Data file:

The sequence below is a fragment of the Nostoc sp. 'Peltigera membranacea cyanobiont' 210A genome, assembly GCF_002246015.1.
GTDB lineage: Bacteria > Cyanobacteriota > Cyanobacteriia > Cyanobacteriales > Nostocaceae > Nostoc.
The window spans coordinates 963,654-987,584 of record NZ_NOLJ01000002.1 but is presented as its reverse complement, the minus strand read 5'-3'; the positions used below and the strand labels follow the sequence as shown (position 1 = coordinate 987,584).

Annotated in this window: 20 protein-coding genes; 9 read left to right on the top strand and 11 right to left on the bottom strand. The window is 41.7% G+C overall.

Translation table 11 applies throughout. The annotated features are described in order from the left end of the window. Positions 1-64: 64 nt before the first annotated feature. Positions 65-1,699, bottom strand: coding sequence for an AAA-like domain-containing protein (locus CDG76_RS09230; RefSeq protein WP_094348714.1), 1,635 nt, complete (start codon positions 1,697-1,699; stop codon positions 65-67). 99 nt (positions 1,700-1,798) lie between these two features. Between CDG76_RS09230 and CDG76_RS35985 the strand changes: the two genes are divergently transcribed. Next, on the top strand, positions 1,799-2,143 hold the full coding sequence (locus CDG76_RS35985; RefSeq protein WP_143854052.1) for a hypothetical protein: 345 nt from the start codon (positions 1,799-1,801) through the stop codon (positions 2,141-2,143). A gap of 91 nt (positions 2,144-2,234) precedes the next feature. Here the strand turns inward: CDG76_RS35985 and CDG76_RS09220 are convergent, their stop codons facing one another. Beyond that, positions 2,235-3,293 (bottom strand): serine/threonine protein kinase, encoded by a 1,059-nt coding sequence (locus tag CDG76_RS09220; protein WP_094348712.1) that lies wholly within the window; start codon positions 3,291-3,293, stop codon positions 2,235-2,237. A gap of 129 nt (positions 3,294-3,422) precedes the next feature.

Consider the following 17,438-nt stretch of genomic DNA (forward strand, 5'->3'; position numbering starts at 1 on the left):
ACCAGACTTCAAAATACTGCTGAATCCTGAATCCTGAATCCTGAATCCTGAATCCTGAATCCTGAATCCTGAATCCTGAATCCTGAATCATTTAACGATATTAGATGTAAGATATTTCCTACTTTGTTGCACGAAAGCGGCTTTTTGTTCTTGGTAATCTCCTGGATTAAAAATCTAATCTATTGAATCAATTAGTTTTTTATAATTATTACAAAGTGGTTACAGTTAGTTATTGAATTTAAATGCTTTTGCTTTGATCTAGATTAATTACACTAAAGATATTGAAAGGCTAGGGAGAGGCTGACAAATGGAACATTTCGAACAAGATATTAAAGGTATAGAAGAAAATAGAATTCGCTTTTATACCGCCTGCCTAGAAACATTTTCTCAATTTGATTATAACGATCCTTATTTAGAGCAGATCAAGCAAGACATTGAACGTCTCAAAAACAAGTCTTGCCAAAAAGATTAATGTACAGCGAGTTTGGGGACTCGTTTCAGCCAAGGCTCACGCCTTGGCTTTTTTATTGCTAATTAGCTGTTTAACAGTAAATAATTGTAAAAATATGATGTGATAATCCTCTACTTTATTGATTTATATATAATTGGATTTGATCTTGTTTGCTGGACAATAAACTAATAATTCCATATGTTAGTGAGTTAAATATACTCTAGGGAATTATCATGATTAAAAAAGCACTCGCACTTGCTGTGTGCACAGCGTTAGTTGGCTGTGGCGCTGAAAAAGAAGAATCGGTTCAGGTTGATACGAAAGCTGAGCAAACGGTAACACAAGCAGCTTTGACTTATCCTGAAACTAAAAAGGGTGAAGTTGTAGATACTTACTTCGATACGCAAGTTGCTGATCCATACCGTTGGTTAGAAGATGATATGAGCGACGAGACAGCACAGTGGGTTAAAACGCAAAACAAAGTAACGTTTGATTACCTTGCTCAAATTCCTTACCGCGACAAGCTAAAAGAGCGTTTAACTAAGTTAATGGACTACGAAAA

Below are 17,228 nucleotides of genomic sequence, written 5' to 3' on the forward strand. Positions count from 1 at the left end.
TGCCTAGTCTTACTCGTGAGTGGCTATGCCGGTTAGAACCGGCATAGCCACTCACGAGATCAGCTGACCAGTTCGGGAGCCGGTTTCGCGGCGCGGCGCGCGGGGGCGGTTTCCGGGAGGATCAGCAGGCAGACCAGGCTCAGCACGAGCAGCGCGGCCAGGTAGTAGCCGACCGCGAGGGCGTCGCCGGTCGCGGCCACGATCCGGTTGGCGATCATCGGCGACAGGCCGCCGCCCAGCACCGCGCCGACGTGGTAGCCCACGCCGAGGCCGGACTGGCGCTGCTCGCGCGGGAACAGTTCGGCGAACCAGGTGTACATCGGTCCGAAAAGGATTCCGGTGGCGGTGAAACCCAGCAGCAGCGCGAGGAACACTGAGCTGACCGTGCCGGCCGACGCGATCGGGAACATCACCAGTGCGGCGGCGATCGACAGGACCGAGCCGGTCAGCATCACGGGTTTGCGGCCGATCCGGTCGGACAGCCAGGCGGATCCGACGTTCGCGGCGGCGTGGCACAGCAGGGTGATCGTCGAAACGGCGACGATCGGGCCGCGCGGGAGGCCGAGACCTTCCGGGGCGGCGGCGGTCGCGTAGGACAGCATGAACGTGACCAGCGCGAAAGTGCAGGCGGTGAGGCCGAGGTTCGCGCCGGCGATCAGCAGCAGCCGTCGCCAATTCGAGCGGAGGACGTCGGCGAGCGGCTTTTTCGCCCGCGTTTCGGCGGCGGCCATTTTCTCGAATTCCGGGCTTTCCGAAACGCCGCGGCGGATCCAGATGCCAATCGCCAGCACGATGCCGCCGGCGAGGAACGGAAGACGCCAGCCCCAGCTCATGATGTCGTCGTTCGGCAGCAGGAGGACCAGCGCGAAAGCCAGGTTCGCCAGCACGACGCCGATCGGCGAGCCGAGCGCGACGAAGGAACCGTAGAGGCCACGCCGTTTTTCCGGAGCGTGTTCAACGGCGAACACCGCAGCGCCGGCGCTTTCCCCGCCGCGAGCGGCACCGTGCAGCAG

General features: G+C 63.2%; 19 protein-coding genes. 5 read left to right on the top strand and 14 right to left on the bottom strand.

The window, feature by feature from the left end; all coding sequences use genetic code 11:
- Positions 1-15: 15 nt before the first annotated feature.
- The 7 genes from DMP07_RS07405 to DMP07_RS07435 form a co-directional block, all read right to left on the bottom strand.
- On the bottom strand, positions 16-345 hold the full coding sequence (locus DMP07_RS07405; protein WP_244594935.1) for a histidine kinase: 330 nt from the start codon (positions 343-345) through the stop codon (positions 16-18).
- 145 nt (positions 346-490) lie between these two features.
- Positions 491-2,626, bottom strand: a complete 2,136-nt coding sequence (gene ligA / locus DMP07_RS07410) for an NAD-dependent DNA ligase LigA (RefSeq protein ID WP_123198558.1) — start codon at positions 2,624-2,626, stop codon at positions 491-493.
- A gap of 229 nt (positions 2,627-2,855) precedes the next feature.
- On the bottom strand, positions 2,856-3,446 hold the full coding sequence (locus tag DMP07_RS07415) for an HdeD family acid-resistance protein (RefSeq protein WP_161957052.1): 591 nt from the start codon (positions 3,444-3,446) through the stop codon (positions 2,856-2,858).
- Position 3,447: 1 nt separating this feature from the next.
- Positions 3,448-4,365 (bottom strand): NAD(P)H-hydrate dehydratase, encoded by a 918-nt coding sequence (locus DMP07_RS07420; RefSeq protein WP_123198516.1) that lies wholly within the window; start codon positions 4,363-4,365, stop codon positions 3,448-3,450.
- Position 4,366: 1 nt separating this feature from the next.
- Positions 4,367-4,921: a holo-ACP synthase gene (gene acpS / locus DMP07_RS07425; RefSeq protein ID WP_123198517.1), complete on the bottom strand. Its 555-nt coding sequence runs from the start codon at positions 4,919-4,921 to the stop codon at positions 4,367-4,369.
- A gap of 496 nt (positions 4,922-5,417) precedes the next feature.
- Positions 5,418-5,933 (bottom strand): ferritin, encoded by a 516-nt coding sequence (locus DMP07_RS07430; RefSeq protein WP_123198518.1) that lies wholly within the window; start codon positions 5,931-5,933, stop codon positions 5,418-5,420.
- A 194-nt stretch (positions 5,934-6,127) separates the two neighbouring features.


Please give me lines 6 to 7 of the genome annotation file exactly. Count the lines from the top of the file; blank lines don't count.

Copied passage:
Consider the following 17,438-nt stretch of genomic DNA (forward strand, 5'->3'; position numbering starts at 1 on the left):
ACCAGACTTCAAAATACTGCTGAATCCTGAATCCTGAATCCTGAATCCTGAATCCTGAATCCTGAATCCTGAATCCTGAATCCTGAATCATTTAACGATATTAGATGTAAGATATTTCCTACTTTGTTGCACGAAAGCGGCTTTTTGTTCTTGGTAATCTCCTGGATTAAAAATCTAATCTATTGAATCAATTAGTTTTTTATAATTATTACAAAGTGGTTACAGTTAGTTATTGAATTTAAATGCTTTTGCTTTGATCTAGATTAATTACACTAAAGATATTGAAAGGCTAGGGAGAGGCTGACAAATGGAACATTTCGAACAAGATATTAAAGGTATAGAAGAAAATAGAATTCGCTTTTATACCGCCTGCCTAGAAACATTTTCTCAATTTGATTATAACGATCCTTATTTAGAGCAGATCAAGCAAGACATTGAACGTCTCAAAAACAAGTCTTGCCAAAAAGATTAATGTACAGCGAGTTTGGGGACTCGTTTCAGCCAAGGCTCACGCCTTGGCTTTTTTATTGCTAATTAGCTGTTTAACAGTAAATAATTGTAAAAATATGATGTGATAATCCTCTACTTTATTGATTTATATATAATTGGATTTGATCTTGTTTGCTGGACAATAAACTAATAATTCCATATGTTAGTGAGTTAAATATACTCTAGGGAATTATCATGATTAAAAAAGCACTCGCACTTGCTGTGTGCACAGCGTTAGTTGGCTGTGGCGCTGAAAAAGAAGAATCGGTTCAGGTTGATACGAAAGCTGAGCAAACGGTAACACAAGCAGCTTTGACTTATCCTGAAACTAAAAAGGGTGAAGTTGTAGATACTTACTTCGATACGCAAGTTGCTGATCCATACCGTTGGTTAGAAGATGATATGAGCGACGAGACAGCACAGTGGGTTAAAACGCAAAACAAAGTAACGTTTGATTACCTTGCTCAAATTCCTTACCGCGACAAGCTAAAAGAGCGTTTAACTAAGTTAATGGACTACGAAAA